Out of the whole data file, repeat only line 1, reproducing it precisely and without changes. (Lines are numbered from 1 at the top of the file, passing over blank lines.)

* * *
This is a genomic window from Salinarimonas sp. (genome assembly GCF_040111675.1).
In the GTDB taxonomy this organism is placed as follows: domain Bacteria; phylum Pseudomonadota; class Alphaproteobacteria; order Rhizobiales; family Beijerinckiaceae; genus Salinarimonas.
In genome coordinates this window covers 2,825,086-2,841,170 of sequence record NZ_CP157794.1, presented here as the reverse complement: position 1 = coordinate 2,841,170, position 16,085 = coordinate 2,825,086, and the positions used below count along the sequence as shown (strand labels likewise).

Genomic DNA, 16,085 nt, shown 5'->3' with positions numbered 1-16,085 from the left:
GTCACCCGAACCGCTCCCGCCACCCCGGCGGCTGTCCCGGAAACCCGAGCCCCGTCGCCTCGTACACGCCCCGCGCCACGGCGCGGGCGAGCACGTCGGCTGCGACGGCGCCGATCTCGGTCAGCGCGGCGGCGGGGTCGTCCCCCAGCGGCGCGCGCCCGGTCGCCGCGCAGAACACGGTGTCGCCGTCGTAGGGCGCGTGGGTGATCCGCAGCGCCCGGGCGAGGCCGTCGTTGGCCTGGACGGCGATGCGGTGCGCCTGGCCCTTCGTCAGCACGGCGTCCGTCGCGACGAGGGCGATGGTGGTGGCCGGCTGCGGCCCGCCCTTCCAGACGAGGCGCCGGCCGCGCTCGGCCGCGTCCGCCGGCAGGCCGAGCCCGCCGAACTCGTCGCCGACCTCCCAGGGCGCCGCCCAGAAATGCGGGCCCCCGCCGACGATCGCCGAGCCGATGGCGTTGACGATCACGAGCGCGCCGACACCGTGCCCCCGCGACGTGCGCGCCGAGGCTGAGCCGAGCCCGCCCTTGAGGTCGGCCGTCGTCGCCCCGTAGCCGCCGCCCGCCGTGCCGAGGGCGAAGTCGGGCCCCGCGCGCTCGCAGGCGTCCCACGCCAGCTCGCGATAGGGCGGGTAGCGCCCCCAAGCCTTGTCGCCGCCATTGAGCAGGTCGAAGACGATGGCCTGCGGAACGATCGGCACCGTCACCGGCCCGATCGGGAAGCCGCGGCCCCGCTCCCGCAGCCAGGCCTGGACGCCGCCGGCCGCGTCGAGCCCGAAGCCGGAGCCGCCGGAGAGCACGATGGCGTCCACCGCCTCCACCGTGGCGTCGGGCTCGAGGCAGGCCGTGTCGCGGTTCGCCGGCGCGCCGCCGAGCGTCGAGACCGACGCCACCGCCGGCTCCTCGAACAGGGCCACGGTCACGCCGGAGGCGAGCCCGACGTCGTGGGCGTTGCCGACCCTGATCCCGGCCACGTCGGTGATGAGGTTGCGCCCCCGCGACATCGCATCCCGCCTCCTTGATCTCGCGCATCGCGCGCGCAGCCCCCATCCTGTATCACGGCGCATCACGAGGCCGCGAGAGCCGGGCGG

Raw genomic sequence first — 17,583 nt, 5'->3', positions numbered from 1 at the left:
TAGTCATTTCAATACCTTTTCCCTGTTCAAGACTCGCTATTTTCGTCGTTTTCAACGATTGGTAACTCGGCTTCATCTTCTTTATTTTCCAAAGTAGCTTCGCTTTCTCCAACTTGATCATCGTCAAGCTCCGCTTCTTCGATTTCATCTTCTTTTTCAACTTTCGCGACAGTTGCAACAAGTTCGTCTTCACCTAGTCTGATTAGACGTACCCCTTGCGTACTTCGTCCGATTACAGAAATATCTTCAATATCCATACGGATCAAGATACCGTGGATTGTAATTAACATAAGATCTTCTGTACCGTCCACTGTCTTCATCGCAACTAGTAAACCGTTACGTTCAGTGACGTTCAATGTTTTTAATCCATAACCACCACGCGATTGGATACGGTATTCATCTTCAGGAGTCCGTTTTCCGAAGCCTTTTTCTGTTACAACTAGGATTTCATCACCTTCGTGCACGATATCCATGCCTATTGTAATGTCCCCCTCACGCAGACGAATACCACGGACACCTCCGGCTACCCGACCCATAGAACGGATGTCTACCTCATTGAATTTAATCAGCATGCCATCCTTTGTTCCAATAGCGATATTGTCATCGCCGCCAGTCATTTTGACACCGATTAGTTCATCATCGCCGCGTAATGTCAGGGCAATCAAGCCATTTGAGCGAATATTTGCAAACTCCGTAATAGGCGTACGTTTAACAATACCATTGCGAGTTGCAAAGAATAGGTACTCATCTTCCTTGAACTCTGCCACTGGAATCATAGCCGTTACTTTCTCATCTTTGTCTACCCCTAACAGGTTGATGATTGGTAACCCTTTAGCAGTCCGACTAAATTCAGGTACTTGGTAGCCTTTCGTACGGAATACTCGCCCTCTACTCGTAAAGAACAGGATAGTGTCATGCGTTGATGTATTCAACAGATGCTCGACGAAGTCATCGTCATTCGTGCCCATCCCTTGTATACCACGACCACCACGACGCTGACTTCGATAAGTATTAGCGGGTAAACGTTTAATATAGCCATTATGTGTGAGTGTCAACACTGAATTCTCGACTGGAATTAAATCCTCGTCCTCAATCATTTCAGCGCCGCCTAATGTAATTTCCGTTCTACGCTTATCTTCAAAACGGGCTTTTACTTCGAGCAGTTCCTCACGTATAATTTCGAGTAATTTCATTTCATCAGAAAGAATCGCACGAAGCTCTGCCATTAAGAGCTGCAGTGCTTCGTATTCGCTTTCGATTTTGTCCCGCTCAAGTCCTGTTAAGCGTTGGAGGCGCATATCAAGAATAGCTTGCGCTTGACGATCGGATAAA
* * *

This is a genomic window from Salinarimonas sp. (genome assembly GCF_040111675.1).